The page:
The funding of the IASB has always been a delicate issue. When it started it was funded by voluntary contributions, $1m each from the (then) Big Five international audit firms, as well as gifts of up to $50,000 from companies and contributions by regulators, banks and others. Some people did not like this on the basis that it meant the IASB was not independent of its donors, even though the IFRS Foundation was there to guarantee that. But at a practical level it was also not very comfortable, and so the Trustees have tried to move to a system where each economy provides a regular contribution.

This has not proved very easy either. While Germany and the UK have provided nearly €1m a year each, other countries such as France have been reluctant to contribute when they disagree with what the IASB is doing and did not want to have to use IFRS anyway. The European Commission has also provided funds since 2010, but this is likely to cause national contributions to be reduced accordingly while providing a pressure point for European interests.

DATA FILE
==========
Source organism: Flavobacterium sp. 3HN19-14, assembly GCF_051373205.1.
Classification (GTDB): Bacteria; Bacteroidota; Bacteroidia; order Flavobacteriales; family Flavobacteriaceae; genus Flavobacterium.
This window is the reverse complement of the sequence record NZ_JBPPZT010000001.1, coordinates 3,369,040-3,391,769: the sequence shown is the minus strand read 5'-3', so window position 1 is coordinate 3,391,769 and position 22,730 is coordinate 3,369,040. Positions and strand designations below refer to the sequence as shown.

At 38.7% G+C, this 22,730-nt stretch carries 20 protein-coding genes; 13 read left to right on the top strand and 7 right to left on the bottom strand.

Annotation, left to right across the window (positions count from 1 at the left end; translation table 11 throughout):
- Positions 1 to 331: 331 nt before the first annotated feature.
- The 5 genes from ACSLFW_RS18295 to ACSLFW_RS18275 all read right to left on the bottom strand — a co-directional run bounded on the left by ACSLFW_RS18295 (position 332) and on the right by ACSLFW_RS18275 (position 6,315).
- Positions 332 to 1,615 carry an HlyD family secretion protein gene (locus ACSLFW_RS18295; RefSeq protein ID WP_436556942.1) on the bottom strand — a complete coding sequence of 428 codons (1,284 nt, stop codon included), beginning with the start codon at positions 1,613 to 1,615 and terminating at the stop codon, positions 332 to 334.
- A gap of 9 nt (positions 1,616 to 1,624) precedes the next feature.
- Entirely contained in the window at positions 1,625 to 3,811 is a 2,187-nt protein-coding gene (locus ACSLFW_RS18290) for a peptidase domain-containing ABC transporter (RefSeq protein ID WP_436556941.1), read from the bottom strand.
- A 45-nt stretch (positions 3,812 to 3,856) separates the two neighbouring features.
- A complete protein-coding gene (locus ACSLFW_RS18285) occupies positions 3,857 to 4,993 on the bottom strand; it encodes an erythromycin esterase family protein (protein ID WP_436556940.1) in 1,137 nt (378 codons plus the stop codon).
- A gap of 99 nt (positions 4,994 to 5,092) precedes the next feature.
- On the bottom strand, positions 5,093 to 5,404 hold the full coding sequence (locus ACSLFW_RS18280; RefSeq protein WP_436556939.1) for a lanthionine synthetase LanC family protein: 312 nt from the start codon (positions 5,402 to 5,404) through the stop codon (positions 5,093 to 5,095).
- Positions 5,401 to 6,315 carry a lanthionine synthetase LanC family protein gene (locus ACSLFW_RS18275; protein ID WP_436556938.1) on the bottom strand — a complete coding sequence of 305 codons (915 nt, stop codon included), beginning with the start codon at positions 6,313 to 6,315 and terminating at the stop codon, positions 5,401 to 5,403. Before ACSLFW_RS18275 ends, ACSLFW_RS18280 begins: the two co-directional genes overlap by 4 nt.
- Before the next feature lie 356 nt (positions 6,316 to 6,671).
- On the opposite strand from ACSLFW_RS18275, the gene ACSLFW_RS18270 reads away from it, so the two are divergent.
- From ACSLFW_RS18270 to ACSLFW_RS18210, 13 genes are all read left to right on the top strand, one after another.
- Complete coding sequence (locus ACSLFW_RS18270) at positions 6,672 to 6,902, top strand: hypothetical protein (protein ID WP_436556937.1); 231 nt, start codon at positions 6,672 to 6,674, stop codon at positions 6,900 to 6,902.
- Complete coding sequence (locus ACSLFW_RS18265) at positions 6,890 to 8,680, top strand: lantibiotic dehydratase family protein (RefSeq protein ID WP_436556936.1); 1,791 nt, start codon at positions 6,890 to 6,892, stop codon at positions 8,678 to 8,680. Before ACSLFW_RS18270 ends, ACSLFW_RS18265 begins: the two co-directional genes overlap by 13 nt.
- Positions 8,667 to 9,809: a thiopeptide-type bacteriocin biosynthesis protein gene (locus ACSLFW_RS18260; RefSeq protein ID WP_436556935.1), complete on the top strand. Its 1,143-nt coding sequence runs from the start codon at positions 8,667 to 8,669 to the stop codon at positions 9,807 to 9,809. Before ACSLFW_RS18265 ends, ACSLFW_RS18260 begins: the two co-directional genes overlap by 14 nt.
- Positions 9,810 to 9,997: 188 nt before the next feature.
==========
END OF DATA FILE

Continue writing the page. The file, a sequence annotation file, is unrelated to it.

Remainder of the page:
The funding of the IASB has always been a delicate issue

The IASB needs about €25m a year to function. It continues to receive financial support from the Big Four international audit firms (now $2m a year each), from some mid-tier audit firms and from many institutions, but is now tending to spend more than it receives, particularly during the financial crisis, where it has had many extra standard-setting meetings, and many joint meetings ...

Get An Executive Guide to IFRS: Content, Costs and Benefits to Business now with the O’Reilly learning platform.

O’Reilly members experience live online training, plus books, videos, and digital content from nearly 200 publishers.